Twitter is a valuable and powerful tool for growing your business and brand, but it can require a delicate touch to get the most out of this fast-paced social platform. Here you will learn how best to utilise your 140 characters to ensure that you attract as many new customers as possible while also keeping engaged with your existing base.

 

how to twitter
                     Source: blog.twitter.com

What is Twitter?

Twitter is a social media platform which allows you to broadcast messages (tweets) of up to 140 characters to other Twitter users who have chosen to follow you. Likewise, your own feed consists of messages which those people whom you follow have sent out. Beyond this you can also send direct messages (DMs) to individual users which will not be displayed to anyone but the recipient.
Twitter has 255 million active monthly users, and the company itself is valued at around £11 billion with 3000 employees – it itself is a major player not only in the world of social technology but in the broader spectrum of international business. Learning how to profitably engage with it is vital for any company with serious aspirations.

How To Use It

The defining characteristic of Twitter is its pace. Tweets run through your feed in real time, and can often be gone as soon as they are read. Engaging with Twitter thus requires constant attention and a recognition of the fact that this is not a space for slow and deliberate conversation – although it can be a launching pad for more direct communication, either B2C or B2B. Twitter is an ocean, and you must learn how to sail.

Getting Started

The first step is to create a profile. This involves choosing a name, or handle. The best option is your own name or company name; if this is already taken, choose something close to it that customers can recognise and associate with your brand.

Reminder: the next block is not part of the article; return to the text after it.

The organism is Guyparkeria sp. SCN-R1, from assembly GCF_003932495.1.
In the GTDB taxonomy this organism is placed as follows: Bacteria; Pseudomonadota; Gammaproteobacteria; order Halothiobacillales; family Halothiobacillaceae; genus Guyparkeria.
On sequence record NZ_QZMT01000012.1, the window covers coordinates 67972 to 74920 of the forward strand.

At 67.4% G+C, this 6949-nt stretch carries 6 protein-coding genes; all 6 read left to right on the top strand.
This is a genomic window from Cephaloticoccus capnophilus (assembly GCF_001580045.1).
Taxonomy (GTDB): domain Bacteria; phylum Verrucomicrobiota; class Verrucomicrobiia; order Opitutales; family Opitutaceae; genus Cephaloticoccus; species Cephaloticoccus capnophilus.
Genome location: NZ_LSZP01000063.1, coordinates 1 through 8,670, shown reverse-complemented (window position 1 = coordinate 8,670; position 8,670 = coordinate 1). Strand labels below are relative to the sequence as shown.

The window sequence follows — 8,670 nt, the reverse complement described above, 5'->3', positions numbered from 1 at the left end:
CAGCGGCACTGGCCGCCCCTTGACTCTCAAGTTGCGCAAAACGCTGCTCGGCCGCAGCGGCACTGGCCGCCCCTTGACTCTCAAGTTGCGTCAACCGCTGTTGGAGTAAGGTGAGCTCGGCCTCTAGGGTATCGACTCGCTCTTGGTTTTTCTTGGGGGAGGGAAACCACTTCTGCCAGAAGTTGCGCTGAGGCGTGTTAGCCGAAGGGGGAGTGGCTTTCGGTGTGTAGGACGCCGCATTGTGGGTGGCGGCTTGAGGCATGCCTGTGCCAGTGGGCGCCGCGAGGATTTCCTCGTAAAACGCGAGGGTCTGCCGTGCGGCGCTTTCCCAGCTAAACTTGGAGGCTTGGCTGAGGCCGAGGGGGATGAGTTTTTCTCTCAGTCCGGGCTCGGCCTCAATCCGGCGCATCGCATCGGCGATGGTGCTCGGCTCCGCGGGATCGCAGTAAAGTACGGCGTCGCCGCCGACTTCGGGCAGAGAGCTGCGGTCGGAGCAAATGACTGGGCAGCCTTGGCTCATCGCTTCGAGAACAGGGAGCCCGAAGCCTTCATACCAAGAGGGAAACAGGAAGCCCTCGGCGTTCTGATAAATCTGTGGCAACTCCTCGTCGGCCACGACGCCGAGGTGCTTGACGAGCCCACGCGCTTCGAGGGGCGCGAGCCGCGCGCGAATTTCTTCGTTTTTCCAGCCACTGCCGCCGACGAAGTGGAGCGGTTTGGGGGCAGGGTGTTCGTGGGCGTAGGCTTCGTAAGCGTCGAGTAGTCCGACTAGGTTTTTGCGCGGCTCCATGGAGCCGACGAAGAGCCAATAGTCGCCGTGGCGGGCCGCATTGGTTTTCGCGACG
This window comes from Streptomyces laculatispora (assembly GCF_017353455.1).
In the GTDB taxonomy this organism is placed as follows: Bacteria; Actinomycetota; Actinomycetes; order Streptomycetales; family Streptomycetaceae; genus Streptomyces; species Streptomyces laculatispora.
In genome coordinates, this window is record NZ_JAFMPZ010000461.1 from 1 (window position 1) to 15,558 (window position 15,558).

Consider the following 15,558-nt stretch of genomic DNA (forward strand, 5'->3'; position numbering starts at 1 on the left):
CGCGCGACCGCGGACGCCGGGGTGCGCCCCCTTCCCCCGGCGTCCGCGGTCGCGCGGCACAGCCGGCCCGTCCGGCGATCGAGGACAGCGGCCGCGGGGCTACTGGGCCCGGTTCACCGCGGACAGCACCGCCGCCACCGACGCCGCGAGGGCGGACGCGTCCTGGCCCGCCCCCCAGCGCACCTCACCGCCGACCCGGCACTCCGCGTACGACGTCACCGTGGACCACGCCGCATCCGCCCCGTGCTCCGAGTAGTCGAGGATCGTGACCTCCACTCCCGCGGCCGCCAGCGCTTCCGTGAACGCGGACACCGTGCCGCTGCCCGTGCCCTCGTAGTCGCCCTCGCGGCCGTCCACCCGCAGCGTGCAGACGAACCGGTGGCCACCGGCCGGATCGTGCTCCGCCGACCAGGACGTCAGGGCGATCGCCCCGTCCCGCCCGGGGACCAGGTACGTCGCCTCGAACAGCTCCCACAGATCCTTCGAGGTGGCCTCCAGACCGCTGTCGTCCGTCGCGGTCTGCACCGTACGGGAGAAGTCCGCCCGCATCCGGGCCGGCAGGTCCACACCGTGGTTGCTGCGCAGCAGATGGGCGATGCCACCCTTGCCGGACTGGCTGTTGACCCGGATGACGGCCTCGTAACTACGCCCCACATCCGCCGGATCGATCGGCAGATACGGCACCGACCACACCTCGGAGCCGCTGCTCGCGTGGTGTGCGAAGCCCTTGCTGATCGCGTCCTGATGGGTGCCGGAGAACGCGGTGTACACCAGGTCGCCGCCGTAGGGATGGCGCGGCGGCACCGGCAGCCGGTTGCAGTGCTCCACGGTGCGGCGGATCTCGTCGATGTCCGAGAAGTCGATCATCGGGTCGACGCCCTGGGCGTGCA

Fill your profile with as much content as possible without making it appear overstuffed: choose a profile picture (either a headshot or your company logo – avoid making it too detailed or fussy as it will appear as a small image on your followers’ screens); provide contact information such as email, telephone number, and address; write a short bio to let visitors to your page know what you’re all about.

Once you’ve built a profile, you’re going to want to follow some people. Choose those related to your business, including rivals and peers, so that you can be a part of conversation about your industry. The more people you follow the more followers you will attract in return, and combined with an attentive and well-managed tweeting strategy this will snowball into wider engagement with your brand.

how to twitter
Source: socialmediaseo.net

Pleased To Tweet You

Two vital parts of Twitter are retweets (RTs) and hashtags. Understanding and utilising these tools will ensure that you and your company get the most out of what Twitter has to offer. If you’re still on board with the sailing analogy, these are the sails which will help you best catch the wind of branding opportunity.

RTs involve resending another account’s tweet from your own account. Not only is it a simple way of agreeing with someone’s point or helping to spread quality content, it also builds good relations. Retweeting others’ tweets will make them more likely to retweet yours in return, helping to spread your message and brand to a wider audience. Don’t overdo it, though – no one likes someone who bloats their feed with unnecessary retweets. Be judicious, be selective.

Hashtags are words or short phrases preceded by a #, which are searchable across the whole of Twitter. Engaging with popular hashtags allows you to take part in discussions outside of your immediate circle ofTwitter acquaintances, and careful application of trending hashtags to your own posts can help bring you exposure from a wider audience. As with RTs, however, don’t overdo it. A #sentence filled with #unnecessary #hashtags can #annoy your #audience.

The most important advice for Twitter is to have fun. Twitter is a platform which thrives on light-hearted and good-humoured exchanges, and large companies like Old Spice or Taco Bell who manage to walk the fine line between playful interactions with other users while keeping their message on-brand do reap the rewards.

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